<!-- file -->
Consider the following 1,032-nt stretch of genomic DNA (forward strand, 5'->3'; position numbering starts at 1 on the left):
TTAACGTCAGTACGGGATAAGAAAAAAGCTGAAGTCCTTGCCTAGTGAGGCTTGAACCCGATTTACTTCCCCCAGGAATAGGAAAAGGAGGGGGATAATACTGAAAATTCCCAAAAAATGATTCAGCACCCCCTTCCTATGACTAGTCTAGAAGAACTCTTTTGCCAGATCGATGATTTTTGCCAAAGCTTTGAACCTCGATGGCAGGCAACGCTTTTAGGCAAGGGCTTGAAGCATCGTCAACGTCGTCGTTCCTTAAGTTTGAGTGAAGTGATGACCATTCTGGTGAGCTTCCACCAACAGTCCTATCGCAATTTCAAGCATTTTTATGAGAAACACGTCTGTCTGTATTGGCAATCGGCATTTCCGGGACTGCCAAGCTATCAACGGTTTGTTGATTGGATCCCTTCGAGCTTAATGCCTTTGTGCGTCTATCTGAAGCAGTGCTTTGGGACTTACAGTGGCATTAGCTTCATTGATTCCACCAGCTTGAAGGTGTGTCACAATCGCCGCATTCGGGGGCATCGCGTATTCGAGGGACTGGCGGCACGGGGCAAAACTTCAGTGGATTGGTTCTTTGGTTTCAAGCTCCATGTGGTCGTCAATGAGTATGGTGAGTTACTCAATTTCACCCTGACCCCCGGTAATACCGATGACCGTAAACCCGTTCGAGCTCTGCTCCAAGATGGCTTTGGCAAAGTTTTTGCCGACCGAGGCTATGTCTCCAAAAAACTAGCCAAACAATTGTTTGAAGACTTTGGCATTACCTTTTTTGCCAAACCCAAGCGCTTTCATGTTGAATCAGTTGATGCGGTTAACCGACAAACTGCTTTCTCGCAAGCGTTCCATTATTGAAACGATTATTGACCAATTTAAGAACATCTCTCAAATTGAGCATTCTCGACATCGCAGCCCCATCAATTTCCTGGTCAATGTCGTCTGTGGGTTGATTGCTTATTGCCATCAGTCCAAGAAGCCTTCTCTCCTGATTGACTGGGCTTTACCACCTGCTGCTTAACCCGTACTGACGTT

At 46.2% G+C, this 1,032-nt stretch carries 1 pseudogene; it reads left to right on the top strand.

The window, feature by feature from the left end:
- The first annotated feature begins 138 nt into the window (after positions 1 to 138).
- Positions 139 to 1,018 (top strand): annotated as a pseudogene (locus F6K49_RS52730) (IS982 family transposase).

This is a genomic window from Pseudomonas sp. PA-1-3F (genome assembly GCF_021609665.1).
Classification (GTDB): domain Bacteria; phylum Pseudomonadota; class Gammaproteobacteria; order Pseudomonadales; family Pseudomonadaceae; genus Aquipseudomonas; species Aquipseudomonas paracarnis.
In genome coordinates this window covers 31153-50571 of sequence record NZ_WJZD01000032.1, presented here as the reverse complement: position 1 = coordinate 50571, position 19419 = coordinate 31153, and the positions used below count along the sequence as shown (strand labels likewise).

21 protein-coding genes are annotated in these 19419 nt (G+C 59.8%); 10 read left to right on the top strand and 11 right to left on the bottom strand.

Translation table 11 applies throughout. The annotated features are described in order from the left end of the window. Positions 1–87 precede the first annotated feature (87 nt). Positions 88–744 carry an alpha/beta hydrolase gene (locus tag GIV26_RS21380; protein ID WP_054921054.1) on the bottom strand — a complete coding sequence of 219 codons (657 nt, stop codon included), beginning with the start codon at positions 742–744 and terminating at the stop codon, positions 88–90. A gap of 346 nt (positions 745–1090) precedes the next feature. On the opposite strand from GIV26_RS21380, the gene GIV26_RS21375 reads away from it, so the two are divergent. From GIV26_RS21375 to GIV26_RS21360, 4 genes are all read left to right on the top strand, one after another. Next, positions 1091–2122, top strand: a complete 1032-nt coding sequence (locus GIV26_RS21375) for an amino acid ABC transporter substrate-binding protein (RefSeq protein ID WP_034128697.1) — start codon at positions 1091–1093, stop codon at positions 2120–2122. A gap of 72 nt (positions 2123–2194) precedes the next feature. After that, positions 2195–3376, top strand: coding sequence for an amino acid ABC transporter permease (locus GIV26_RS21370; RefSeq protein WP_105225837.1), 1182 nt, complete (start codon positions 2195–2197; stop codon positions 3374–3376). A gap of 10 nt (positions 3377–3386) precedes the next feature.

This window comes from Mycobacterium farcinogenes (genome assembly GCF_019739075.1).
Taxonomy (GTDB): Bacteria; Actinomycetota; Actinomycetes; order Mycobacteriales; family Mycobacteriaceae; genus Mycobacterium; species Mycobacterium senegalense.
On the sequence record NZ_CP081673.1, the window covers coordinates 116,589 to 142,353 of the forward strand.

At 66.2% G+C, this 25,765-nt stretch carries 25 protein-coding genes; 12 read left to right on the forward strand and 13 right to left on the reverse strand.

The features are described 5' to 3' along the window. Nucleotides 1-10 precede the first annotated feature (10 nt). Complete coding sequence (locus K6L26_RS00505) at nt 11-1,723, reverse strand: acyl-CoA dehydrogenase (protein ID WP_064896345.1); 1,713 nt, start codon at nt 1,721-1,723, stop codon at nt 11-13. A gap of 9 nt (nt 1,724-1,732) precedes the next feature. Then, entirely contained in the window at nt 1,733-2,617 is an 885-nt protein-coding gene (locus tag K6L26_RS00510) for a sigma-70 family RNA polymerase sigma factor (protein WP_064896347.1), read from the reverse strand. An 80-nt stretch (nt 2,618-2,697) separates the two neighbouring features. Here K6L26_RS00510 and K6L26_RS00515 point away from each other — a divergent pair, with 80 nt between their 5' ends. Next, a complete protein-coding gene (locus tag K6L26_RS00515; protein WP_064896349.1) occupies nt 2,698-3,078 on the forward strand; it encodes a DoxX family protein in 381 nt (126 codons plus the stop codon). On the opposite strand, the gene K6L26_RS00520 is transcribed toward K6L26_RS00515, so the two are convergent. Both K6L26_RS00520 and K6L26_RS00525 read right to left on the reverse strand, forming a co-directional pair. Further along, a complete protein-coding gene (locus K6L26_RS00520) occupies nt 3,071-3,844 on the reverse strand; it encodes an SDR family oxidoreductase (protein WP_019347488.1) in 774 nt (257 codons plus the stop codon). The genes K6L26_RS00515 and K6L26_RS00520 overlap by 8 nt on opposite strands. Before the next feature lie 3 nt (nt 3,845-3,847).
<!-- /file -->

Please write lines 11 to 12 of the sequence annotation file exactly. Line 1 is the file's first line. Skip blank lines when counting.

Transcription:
Translation table 11 applies throughout. The annotated features are described in order from the left end of the window. Positions 1–87 precede the first annotated feature (87 nt). Positions 88–744 carry an alpha/beta hydrolase gene (locus tag GIV26_RS21380; protein ID WP_054921054.1) on the bottom strand — a complete coding sequence of 219 codons (657 nt, stop codon included), beginning with the start codon at positions 742–744 and terminating at the stop codon, positions 88–90. A gap of 346 nt (positions 745–1090) precedes the next feature. On the opposite strand from GIV26_RS21380, the gene GIV26_RS21375 reads away from it, so the two are divergent. From GIV26_RS21375 to GIV26_RS21360, 4 genes are all read left to right on the top strand, one after another. Next, positions 1091–2122, top strand: a complete 1032-nt coding sequence (locus GIV26_RS21375) for an amino acid ABC transporter substrate-binding protein (RefSeq protein ID WP_034128697.1) — start codon at positions 1091–1093, stop codon at positions 2120–2122. A gap of 72 nt (positions 2123–2194) precedes the next feature. After that, positions 2195–3376, top strand: coding sequence for an amino acid ABC transporter permease (locus GIV26_RS21370; RefSeq protein WP_105225837.1), 1182 nt, complete (start codon positions 2195–2197; stop codon positions 3374–3376). A gap of 10 nt (positions 3377–3386) precedes the next feature.

This window comes from Mycobacterium farcinogenes (genome assembly GCF_019739075.1).